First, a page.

In the midst of challenges to fight corruption in the country, President Ellen Johnson Sirleaf has reminded public officials along with presidential and representative aspirants to declare their assets and liabilities.
Reminding public officials Friday at the opening session of Local Control and Accountability Plan (LCAP) assets declaration training at a local hotel in Monrovia, President Sirleaf called on the three branches of government and aspirants in the October 10, 2017 elections to declare their assets and liabilities on or before the 28th of July this year.
“I therefore call upon the national legislature, the speaker, pro tempore and the chief justice to make sure that all the concerned officials of your honorable entities issue their declaration of assets,” President Sirleaf informed the gathering.
She indicated the process to declare assets and liabilities is not a privilege but it is the law of the land.
“This is not a privilege, it is the law. I call upon presidential aspirants and presidential appointees and other public officials particularly those that are subject to incur accusations to consider public disclosure of declaration of assets and liabilities.”
“I call on all those concerned to declare their assets to ensure that they are in full compliance by the 28th of July 2017 which I understand is the deadline for established by the LACC,” President Sirleaf warned.
She emphasized that Liberians come together to begin the process it is important to show to development partners the country’s commitment to the implementation of the code of conduct in the interest of good governance and the fight against corruption.
According to her, the essence of the training is to bring attention to a fundamental requirement of accountability in public service.
“The declaration of assets and liabilities is new to Liberia, and I am proud that similar to many financial instruments, this has been introduced by our government,” she maintained.
The President further added that in 2012 an executive order was issued to impose this requirement on all officials of the executive branch of government.
She said in June 2014, the legislature extended this requirement to all three branches of government thereby requiring accountability from all those managing or benefiting from public resources.
“Our country is not direct of laws, policies and strategies that meet international standards. The declaration of assets is just one of the many.
The problem is that we give little respect to the enforcement of these laws and the implementation of related policies and programs.”
She admonished participants to ensure that the sensitizing gathering results to a change of attitude and action on the part of those responsible to comply with or enforce the asset declaration.
Commenting on related issues, she added that it has been three years since members of the LACC were commissioned into office, five years since the executive order was, three years since the code of conduct went into effect and as such, more has been expected and is expected of the LACC if there is going to be progress.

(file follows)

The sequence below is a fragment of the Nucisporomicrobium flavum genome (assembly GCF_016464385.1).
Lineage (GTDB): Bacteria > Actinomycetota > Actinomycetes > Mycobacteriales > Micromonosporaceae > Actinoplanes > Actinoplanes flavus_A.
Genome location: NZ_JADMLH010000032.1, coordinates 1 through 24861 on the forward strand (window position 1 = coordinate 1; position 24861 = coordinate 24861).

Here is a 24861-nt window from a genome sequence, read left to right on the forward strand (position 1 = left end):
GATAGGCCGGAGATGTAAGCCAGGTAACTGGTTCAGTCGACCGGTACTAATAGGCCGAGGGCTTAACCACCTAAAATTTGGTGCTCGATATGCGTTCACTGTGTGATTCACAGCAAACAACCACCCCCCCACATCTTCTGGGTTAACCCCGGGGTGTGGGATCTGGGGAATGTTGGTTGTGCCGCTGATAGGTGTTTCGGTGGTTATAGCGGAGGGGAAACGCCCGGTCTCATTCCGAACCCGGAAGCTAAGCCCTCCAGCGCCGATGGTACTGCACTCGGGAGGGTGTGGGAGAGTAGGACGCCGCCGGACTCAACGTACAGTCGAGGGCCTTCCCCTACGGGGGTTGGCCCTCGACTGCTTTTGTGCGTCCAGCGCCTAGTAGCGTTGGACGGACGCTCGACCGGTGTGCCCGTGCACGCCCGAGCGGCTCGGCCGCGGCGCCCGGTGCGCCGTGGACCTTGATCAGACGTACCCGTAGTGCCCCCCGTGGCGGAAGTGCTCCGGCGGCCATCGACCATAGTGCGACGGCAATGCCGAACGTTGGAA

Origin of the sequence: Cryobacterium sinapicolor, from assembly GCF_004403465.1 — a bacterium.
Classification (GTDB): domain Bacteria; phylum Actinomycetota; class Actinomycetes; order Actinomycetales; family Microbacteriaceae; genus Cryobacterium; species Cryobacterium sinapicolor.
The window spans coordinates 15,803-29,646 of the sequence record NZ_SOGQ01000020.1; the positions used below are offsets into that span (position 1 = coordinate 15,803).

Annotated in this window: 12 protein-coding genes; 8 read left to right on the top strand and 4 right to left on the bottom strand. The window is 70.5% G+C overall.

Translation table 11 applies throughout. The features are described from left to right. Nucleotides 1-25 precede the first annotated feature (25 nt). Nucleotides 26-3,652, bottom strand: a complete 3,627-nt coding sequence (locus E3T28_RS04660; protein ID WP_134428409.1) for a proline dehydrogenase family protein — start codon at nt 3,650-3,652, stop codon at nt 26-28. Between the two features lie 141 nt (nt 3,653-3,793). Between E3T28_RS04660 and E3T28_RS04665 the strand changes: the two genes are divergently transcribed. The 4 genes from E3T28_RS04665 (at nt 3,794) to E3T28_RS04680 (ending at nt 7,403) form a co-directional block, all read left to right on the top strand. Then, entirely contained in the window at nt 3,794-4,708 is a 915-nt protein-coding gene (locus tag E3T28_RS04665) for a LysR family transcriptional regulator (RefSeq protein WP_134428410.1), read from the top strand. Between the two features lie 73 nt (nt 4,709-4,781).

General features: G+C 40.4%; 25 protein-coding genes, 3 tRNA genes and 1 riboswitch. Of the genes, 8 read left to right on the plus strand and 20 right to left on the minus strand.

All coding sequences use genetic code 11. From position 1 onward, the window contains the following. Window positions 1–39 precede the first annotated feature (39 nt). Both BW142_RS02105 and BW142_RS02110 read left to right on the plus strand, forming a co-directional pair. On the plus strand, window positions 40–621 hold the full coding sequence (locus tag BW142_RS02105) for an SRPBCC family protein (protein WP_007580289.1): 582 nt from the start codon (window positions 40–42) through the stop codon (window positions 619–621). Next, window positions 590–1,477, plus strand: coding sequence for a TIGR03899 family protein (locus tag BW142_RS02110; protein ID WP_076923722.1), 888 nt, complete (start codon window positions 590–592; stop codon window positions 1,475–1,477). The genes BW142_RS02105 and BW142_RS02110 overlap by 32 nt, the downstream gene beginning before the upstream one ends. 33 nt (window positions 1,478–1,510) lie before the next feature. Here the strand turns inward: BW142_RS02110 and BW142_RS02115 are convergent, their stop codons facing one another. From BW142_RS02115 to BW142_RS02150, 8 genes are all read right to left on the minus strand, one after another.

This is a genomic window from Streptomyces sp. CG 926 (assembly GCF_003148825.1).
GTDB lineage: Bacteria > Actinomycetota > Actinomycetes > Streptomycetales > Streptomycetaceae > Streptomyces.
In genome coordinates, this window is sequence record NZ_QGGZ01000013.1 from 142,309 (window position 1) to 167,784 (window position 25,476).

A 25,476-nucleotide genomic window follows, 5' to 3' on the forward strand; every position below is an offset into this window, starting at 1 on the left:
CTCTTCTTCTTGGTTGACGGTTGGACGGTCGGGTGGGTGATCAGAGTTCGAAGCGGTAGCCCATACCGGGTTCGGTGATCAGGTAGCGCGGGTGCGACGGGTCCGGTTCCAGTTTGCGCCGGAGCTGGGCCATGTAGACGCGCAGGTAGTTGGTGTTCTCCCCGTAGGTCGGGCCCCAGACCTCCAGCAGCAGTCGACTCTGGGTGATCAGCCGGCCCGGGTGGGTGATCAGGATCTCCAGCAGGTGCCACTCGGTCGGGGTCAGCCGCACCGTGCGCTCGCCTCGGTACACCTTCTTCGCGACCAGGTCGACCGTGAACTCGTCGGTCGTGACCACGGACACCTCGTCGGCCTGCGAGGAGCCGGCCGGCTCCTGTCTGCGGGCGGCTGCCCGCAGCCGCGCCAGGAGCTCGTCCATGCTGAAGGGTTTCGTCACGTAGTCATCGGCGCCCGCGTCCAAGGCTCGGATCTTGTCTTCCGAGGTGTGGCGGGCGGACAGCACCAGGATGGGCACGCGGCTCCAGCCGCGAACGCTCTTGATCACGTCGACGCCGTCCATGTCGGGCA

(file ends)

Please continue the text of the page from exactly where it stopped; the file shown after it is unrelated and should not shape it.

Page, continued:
The president also pointed out that investigation of asset declaration is called for in Section 10.2 of the code. “This can be done on a random basis focusing particularly on those who manage or benefit significantly from public resources. There is also need for more guidance on implementation of the code.”
“I know you already recognized that there are some questions that need to be answered. Who are those to declare, to whom shall the declaration be made, which entities are the rightful custodians of the declaration? What is the deadline for the issuance of the declaration, what are the penalties for failure to declare? The code of conduct does not respond to these issues, so LACC should have assumed the responsibility.”
She recently led the process by declaring her assets and liabilities to the public.
“I made a decision and released to the public my assets and liabilities including her personal income tax returns in filing done in respect of my personal discipline and requirement of the LRA,” she said.
In a remark, World Bank Liberia Country Manager Larisa Leshchenko said asset declaration is key fighting corruption and it is an important aspect transparency and a system of good governance.
“A good asset declaration system can play two important roles within a broader framework of good governance-prevention and enforcement,” Madam Larisa Leshchenko added.
According to her, asset disclosure by public officials provides law enforcement with the information and evidence for the prevention, investigation and prosecution of corruption, illicit enrichment and tax crimes, and it also gives the citizens the information they need to hold public officials accountable for their actions.
Also speaking, the US Ambassador Christine Elder said coming together at such forum to discuss asset and liability declarations by public officials means that Liberians are affirming tjheir commitment to protect the country`s interest by discussing mechanisms to deter the misuse of public funds.
“Asset declaration fosters public sector transparency and increase citizens` trust in public administration. Asset declaration directly assists the prevention, identification, and recovery of stolen assets internationally and domestically. It is an important step in the fight against corruption,” the US diplomat maintained.